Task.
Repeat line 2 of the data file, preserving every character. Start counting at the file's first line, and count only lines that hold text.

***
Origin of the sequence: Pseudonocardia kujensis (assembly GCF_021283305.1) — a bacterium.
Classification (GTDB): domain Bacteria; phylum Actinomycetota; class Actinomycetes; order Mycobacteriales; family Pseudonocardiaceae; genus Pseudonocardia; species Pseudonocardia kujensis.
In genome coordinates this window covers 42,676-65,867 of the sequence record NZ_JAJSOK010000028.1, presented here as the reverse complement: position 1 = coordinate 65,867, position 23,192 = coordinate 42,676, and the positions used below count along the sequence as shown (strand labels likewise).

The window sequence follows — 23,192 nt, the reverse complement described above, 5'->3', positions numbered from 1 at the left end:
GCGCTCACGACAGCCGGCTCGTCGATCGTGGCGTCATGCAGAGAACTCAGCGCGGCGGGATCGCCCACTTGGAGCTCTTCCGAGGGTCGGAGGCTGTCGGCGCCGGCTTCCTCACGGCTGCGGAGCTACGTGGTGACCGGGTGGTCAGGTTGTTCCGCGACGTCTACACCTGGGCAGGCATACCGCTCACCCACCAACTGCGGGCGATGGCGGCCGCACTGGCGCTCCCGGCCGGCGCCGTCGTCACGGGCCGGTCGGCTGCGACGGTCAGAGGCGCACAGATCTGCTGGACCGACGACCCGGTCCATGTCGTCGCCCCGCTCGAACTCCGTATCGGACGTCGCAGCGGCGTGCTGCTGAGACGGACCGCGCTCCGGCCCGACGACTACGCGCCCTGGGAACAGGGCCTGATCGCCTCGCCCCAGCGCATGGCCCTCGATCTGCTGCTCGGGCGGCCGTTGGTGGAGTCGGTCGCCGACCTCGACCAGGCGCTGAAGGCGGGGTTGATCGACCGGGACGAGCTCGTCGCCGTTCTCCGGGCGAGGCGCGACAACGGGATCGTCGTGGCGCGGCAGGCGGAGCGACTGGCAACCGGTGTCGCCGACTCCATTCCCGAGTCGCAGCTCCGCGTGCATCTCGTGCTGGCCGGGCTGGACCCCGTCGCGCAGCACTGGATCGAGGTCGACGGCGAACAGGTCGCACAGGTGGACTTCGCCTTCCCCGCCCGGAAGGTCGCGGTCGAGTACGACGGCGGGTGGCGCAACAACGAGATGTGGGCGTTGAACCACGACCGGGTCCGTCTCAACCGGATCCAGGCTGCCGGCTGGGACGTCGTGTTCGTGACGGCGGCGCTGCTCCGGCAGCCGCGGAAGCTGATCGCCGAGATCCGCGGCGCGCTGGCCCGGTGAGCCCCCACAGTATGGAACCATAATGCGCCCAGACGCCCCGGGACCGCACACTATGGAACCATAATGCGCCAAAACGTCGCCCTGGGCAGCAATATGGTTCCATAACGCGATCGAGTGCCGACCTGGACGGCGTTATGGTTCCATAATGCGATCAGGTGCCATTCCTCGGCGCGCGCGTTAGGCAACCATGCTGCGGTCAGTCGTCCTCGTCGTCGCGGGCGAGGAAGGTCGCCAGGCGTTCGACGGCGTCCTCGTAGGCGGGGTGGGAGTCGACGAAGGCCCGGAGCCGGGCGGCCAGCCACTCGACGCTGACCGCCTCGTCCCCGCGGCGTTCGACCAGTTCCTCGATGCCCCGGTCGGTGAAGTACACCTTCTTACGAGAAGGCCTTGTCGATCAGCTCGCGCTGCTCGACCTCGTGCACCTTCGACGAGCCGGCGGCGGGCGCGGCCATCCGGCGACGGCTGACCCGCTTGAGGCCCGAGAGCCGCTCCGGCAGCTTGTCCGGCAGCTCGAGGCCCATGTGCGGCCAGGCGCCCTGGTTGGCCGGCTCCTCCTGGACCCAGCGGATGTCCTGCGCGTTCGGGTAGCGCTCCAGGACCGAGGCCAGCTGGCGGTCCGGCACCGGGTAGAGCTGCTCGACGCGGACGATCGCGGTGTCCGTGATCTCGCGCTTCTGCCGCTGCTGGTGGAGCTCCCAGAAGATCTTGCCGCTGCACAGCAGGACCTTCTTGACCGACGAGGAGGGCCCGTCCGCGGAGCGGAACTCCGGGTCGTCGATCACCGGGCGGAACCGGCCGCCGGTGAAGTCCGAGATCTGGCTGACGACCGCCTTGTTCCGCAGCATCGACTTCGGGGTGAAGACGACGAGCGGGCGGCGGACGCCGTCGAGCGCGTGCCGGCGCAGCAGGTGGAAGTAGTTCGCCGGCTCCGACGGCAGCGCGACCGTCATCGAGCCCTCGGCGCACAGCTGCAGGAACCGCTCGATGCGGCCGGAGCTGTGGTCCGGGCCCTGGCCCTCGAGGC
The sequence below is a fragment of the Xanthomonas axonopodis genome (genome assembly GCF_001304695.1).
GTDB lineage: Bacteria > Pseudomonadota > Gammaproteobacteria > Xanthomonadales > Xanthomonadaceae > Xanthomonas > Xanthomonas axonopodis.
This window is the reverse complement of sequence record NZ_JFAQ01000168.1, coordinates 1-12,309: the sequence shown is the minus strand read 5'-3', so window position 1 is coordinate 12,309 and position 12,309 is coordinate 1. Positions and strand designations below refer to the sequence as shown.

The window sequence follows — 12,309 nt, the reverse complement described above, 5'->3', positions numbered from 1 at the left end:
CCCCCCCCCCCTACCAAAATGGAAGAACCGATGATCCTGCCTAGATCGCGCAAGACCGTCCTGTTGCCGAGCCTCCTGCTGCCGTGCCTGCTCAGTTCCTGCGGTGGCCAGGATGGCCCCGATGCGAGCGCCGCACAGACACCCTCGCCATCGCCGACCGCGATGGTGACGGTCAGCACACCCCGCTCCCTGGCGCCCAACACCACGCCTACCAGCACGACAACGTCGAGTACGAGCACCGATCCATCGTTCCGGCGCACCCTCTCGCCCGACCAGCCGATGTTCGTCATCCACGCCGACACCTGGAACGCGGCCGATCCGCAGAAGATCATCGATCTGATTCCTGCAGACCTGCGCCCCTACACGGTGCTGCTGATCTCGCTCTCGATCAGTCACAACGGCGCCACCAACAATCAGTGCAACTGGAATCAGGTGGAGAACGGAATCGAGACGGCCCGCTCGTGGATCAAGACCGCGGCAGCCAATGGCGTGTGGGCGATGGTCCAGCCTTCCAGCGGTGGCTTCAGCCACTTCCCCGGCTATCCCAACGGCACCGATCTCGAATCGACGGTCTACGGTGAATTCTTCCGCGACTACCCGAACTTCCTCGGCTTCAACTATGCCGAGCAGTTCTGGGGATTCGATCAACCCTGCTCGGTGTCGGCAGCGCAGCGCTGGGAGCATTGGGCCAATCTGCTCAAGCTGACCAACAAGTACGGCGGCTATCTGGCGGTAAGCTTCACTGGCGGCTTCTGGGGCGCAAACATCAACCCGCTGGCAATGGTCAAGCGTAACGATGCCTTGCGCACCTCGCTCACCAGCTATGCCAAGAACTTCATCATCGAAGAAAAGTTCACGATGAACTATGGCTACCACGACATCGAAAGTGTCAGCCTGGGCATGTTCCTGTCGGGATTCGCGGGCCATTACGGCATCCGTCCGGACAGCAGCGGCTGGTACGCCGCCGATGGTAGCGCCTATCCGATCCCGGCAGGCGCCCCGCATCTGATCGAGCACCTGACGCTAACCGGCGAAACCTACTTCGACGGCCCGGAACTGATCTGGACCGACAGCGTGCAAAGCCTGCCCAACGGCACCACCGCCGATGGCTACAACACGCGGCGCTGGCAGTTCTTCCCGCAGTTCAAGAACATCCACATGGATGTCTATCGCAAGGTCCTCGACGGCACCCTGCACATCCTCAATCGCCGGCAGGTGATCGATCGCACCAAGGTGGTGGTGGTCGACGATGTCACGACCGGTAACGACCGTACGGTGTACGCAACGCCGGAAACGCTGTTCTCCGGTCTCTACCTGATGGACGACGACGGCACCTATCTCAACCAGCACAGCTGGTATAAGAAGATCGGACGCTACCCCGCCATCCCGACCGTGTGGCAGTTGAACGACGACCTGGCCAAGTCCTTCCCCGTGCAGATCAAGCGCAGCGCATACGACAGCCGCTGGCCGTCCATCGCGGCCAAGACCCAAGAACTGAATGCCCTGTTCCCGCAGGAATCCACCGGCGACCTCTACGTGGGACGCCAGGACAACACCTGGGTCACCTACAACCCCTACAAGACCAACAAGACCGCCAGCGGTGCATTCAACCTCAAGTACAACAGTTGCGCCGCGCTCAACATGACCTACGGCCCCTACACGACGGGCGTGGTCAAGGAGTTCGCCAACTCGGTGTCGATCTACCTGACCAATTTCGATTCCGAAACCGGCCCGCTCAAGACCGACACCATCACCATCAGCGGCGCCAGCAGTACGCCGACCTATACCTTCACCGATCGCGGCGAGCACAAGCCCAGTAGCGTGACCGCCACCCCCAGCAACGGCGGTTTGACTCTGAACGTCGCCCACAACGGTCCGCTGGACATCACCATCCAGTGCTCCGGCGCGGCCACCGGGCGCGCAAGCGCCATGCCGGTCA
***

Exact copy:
Classification (GTDB): domain Bacteria; phylum Actinomycetota; class Actinomycetes; order Mycobacteriales; family Pseudonocardiaceae; genus Pseudonocardia; species Pseudonocardia kujensis.